At any rate, your RAID 1 array should give you read speeds near double a single disk. This will cut load times down between maps/scenes in games significantly.
  6. A very detailed, thorough answer. Thank you.
  7. lbelloq said:

    Somehow I'm under the impression that having the SSD as a cache allows me to enjoy the fast transfer speeds of the SSD and the enormous storage of traditional HDDs. Also, AFAIK SSDs have a smaller number of writes than HDDs so I'd avoid writing sensible data on them. Though I don't know if I'm right on this.


    SSD's technically have fewer write cycles than HDD's, but for a consumer PC, it doesn't matter. Even the TLC ssd's (which have the shortest lifespan of all the ssd's) can have 40gb written to it every day for 10 years before the NAND begins to fail.
  8. ubercake said:

    At any rate, your RAID 1 array should give you read speeds near double a single disk. This will cut load times down between maps/scenes in games significantly.


    Most onboard raid controllers afaik don't support reading from a different place on each drive at once in a mirrored array.

    Are you thinking of raid 0, or have onboard raid controllers made greater strides than I thought?
  9. lbelloq said:


    Very nice. That does remind me of something I forgot to mention as well - if you are at all worried about write performance, caching is not the way to go.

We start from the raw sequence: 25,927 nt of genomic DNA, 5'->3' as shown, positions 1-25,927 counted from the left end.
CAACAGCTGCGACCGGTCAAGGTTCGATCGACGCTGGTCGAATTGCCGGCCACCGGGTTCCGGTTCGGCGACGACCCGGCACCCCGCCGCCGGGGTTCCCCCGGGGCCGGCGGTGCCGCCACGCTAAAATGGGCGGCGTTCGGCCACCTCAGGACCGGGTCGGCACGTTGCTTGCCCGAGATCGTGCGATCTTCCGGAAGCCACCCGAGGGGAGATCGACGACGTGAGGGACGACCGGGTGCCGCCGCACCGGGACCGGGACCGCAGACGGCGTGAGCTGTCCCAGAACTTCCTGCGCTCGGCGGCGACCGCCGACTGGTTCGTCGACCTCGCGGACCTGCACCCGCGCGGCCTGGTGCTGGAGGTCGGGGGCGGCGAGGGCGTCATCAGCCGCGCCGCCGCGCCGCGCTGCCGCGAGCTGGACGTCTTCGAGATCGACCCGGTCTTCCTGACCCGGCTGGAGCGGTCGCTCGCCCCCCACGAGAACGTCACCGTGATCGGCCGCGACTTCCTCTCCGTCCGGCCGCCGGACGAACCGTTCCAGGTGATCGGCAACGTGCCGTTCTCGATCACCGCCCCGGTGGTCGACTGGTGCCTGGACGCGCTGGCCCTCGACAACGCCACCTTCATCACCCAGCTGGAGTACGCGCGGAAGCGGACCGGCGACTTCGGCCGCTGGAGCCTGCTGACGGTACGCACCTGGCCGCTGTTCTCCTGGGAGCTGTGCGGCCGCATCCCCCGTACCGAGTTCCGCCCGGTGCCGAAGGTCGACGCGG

10. quilciri said:
    ubercake said:

    At any rate, your RAID 1 array should give you read speeds near double a single disk. This will cut load times down between maps/scenes in games significantly.


    Most onboard raid controllers afaik don't support reading from a different place on each drive at once in a mirrored array.

    Are you thinking of raid 0, or have onboard raid controllers made greater strides than I thought?


    Here are some RAID 1 basics:
    http://en.wikipedia.org/wiki/Raid_1#RAID_1

    Older controllers don't provide the advantage of reads from more than one disk in the array. Maybe that's what you were thinking?
  11. Your wiki link says that most RAID 1 implementations do not read from multiple drives at once (at least not in any way that increases performance), which is what I was trying to say.

    Quote:
    That is, a RAID 1 array of two drives can be reading in two different places at the same time, though most implementations of RAID 1 do not do this


    My thinking is that the ones that are able to read from both drives are newer discrete controller cards, not onboard RAID.
  12. quilciri said:
    Your wiki link says that most RAID 1 implementations do not read from multiple drives at once (at least not in any way that increases performance), which is what I was trying to say.

    Quote:
    That is, a RAID 1 array of two drives can be reading in two different places at the same time, though most implementations of RAID 1 do not do this


    My thinking is that the ones that are able to read from both drives are newer discrete controller cards, not onboard RAID.


    Funny though. That part of the entry is among the only that say 'citation needed'.

    That usually appears for entries that have just been added.

    Here's a little tidbit about the X79 chipsets Intel RAID controllers:
    http://wishmesh.com/2013/02/raid-1-mirror-read-speed-as-fast-as-raid-0-stripe/

    Not being able to read both disks simultaneously is probably common on mainstream chipsets and boards. Enthusiast boards and chipsets definitely offer a little more all the way around.